It continues to amaze me that the repeal of the estate tax, a measure that could favor only a fraction of the top 1% in income and wealth to nearly everyone else’s detriment, continues to receive popular support at least approaching 50% (depending on who you believe).

Of course pkbites supports the repeal – he (she?) stands to gain from it. That’s fine, but the overwhelming majority of people who support the measure stand to lose from it, whether they know it or not (last I heard, the estate tax makes up about 2-3% of federal income – seemingly small numbers, but a lot of money).

And we wonder why other countries hate us. We’re the world’s Texas. Ugh. (Insert smiley face).

Of course this is because it’s the death tax. My god, you’re not in favor of death, are you? :smiley:

varlos- it is because of the lies about folks having to “sell the family farm” or family home or whatever. Some folks actually believe that crap. <sigh>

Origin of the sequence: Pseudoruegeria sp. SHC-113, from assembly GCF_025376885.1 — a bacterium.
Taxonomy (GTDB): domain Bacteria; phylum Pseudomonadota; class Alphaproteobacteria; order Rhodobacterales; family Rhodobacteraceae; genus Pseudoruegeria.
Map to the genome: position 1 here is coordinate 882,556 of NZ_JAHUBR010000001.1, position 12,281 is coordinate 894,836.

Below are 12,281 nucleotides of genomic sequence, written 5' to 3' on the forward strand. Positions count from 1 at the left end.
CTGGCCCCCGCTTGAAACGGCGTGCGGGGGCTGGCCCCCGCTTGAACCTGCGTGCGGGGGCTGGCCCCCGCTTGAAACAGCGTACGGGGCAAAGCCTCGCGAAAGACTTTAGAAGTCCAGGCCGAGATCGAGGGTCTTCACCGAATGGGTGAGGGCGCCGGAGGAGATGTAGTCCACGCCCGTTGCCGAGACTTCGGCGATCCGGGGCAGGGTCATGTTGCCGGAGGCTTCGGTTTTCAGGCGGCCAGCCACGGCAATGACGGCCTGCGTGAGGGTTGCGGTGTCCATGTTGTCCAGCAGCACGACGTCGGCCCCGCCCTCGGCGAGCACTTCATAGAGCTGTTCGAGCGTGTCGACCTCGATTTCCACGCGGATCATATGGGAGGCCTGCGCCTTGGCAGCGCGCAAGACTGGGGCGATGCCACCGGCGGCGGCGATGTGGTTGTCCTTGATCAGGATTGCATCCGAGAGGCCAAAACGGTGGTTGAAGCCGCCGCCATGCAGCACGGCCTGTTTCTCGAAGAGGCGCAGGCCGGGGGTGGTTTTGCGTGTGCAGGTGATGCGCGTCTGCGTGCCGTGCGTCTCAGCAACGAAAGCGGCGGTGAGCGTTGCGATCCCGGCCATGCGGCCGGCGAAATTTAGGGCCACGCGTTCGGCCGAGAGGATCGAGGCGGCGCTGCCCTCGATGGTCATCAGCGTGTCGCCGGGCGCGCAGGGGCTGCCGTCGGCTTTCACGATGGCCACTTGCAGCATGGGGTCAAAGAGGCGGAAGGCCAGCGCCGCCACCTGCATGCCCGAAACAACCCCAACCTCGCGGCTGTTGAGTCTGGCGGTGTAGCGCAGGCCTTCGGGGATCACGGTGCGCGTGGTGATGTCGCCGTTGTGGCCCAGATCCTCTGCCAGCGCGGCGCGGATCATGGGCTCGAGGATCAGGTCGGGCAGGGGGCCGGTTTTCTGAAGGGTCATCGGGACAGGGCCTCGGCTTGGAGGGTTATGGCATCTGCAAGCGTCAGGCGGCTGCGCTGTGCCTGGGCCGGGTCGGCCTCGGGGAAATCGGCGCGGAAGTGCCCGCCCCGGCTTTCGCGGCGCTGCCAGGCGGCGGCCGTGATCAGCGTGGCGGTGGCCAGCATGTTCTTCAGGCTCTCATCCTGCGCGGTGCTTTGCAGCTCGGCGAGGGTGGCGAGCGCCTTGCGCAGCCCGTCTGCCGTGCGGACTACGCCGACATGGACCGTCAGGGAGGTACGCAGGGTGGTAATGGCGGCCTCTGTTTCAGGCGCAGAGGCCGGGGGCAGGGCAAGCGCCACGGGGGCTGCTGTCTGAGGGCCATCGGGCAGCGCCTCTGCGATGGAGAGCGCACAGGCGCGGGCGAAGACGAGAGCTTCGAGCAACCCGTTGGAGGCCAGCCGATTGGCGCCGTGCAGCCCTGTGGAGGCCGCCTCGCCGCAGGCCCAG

I guess I should have added that my wife and I are looking to receive somewhere around 2-4 million when a certain someone dies. Much of this will be in the form of real estate, so the actual amount of worth could be even higher. So the estate tax will affect us. Of course, the certain someone could live another 20 years for all we know, and we are certainly not looking forward to them passing on. But the fact is, they have paid taxes on this property already, why should we? And why should my kids when I croak?

Let’s face it folks, those rich libbys signing that petition are in the minority of folks with something significant to pass on.